L.A. air pollution may endanger babies, people in general
It looks like L.A. air could be killing us in more ways than one.
Two studies released Wednesday have linked toxic air pollution in Southern California to cancer and complications with birth.
Exposure to local traffic-generated pollution increased the risk of major complications and preterm birth, concluded a report published online in Environmental Health Perspectives. Local scientists studied the relationship of traffic pollution, preterm birth and a complication called preeclampsia that can lead to maternal and perinatal morbidity.
By measuring pregnant women's exposure to chemicals emitted by local traffic (nitrogen oxides and particulate matter), the researchers concluded that the risk for preeclampsia increased by as much as 42% at the highest exposures. The risk for "very preterm delivery" (meaning delivery when the fetus is less than 30 weeks old) increased by as much as 128% for women exposed to the highest levels.
The study was the first to look at the connection between preeclampsia and air toxics. It focused on births in Los Angeles and Orange counties.
Meanwhile, an Environmental Protection Agency study found that Los Angeles has some of the highest levels of cancer-related toxic air pollutants in the country. For residents of Cerritos, located at the heart of the L.A. basin, the EPA estimated the cancer risk due to air toxics at 1,200 in 1 million, the highest in the country and more than 33 times the national average. The statistic represents the expected number of additional deaths per million people, based on a lifetime exposure to the chemicals.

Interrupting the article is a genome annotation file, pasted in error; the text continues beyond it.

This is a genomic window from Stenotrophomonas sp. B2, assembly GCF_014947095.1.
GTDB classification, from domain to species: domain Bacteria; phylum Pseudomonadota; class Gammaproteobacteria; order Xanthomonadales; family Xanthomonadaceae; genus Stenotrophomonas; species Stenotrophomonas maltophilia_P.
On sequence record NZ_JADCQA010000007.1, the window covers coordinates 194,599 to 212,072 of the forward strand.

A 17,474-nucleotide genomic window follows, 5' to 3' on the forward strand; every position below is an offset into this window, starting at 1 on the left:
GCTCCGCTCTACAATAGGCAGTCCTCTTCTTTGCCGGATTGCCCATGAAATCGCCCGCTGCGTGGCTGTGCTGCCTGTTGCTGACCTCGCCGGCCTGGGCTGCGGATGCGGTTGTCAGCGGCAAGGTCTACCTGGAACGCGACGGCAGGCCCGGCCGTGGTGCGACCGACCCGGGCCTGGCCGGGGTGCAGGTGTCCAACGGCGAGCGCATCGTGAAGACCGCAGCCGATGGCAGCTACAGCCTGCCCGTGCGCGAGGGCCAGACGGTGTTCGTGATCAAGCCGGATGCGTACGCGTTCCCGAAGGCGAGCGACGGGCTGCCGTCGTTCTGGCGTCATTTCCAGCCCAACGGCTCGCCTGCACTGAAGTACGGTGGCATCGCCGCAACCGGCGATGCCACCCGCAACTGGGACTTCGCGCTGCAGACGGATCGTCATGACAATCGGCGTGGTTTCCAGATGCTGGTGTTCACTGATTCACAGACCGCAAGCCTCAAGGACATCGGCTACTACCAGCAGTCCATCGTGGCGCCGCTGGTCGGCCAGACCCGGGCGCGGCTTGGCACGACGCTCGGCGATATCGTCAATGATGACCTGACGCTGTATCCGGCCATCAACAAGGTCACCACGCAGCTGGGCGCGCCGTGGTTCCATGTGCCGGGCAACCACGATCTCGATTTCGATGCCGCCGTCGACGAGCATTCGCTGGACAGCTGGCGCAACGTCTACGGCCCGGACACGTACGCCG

For much of the rest of the Los Angeles area, cancer risks ranged from 50 per million to 75 per million, according to the EPA.
The South Coast Air Quality Management District last year arrived at the same figure -- 1,200 per million -- for the Southern California region. But it noted that the cancer risk had come down since 1999. The study collected samples from sites around the Los Angeles basin, but not from the city of Cerritos.
The discrepancies may be partly because of AQMD's decision to include the cancer-causing potential of diesel emissions in its report. AQMD found that diesel was by far the biggest contributor to cancer-related air toxics. EPA did not assess the cancer-causing potential of diesel, stating "there currently is no unit risk estimate available."
Most of the cancer-causing chemicals the EPA detected in Cerritos were attributed to hydrazine, a chemical that could be coming from a nearby facility that recovers precious metals from old industrial parts.
Field inspectors and engineers were sent to the facility on Thursday to investigate, said AQMD's Sam Atwood. Although the air management authority has confirmed that the plant uses hydrazine, Atwood says "there is no reason for alarm at this point."
Photo: Smog over Los Angeles. Credit: Bryan Chan / Los Angeles Times